March 2, 2014

Erec and Enide by Chrétien de Troyes (Review)

Title: Erec and Enide
Author: Chrétien de Troyes
First published: 1170
Add it: Goodreads, The Book Depository
Rating: ★★★☆☆

The reason I actually enjoyed this poem is probably the translation. Mine is a verse translation into Russian, and it is really good: readable, rhyming, stylistically suitable. Without a good translation these epic poems can be a bit repetitive and tiring, you know, and Erec and Enide sometimes was. It's full of the descriptions of the feasts, presents, entourage and blows in the duels. But clever word choice and a fast rhyme flow somewhat covered those nuisances.

Erec and Enide is the first of Chrétien de Troyes's Arthurian romances. He took some old legends and remodeled them according to current chivalrous tradition. So no surprise the reader sees some French locations there and some imported goods which were not present at the hypothetical Arthurian times. Each and every knight is under constant pressure to prove his value to everybody and himself, and this usually leads to some stupid decisions, like travelling alone or not stopping for rest to tend one's wounds... I guess the death rate was rather high among the knights of the round table.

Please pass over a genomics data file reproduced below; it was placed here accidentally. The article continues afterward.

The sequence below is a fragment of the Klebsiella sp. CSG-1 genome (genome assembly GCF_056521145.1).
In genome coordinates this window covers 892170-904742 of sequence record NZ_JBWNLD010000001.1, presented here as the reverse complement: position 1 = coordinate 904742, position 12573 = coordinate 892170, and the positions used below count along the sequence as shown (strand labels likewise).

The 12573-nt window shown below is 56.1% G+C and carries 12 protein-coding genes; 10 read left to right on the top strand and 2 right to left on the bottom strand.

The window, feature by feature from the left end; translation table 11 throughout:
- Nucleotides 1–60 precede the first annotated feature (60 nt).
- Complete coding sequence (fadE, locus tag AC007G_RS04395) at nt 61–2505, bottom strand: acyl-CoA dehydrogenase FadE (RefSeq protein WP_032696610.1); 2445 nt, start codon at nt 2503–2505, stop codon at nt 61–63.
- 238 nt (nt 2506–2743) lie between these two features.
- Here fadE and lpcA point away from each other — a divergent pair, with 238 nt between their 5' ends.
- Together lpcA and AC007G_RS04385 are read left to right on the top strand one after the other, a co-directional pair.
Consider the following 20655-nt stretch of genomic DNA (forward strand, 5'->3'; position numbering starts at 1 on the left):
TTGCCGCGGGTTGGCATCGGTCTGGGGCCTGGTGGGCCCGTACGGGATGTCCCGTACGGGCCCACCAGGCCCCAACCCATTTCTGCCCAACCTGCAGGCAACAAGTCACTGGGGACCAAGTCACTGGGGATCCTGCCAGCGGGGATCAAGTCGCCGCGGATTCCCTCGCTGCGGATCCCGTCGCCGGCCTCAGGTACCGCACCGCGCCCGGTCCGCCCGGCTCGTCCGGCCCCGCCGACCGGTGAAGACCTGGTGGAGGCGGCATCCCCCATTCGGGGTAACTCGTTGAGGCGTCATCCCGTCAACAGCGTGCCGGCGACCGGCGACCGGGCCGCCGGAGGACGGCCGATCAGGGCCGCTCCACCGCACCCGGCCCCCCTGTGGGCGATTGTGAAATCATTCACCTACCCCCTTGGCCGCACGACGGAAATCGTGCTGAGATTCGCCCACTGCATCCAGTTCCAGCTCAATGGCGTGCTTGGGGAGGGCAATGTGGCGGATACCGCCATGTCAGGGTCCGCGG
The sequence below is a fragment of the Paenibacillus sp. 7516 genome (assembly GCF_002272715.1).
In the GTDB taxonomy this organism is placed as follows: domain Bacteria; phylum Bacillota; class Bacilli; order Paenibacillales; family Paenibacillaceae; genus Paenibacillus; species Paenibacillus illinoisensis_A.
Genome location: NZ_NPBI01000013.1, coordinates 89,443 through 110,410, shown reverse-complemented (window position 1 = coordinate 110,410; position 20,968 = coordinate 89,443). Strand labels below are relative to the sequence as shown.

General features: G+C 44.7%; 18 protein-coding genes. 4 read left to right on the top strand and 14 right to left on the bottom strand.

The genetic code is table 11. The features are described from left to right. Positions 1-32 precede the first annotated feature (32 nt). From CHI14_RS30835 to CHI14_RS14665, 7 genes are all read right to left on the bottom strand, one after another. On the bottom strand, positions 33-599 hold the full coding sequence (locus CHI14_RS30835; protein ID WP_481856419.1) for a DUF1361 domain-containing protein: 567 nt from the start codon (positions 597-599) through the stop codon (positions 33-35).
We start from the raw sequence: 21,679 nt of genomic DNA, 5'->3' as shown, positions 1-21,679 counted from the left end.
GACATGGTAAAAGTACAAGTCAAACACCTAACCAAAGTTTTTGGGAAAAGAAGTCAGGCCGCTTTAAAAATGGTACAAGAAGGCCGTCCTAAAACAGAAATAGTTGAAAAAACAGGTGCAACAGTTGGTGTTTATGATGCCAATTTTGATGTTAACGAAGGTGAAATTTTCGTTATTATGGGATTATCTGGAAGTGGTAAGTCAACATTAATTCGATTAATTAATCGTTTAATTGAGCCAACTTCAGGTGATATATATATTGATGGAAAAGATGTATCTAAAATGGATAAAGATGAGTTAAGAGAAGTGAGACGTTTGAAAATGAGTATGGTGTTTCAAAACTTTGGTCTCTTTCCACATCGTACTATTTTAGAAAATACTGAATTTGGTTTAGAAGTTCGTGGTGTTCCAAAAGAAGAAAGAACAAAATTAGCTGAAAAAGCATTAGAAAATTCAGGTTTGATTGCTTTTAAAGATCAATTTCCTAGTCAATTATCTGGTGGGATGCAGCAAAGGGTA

Erec wants revenge from some unknown knight for an offence he has given to the queen. While accomplishing this, Erec meets his future wife, Enide, fights for her and brings her back to the court. After marriage rumors start that Erec is caring more for his wife than for his valor (hm... not surprising at all!), so he decides to go search some fights again, this time taking his wife with him and testing her on the way.

I don't like Erec at all. He is straight as a stick, and is not very amiable and clever. Enide is more to my liking, as she is always alert for anything that can harm her husband, and can perfectly well deal with some unwelcome suitors (that want to kill her husband and get her as a prize, obviously) by outwitting them. Nevertheless, I'm really surprised that a woman is allowed to play such an important role in the story and accompany her husband in his adventures. A great decision, Chrétien de Troyes!

In my book:
Although Erec is not the most popular knight of the round table, Erec and Enide is a good introduction to the topic. It's rather entertaining and only at times repetitive.

P.S. Jean has also written a review on Erec and Enide, so go check it out HERE. Arthurian event is the best, I tell you!


  1. Yeah, Erec was an unusual character. Poor Enide.

    1. Well, a lot of guys in Troyes's stories are strange and not a marrying kind... So really, the choice is not very big :(


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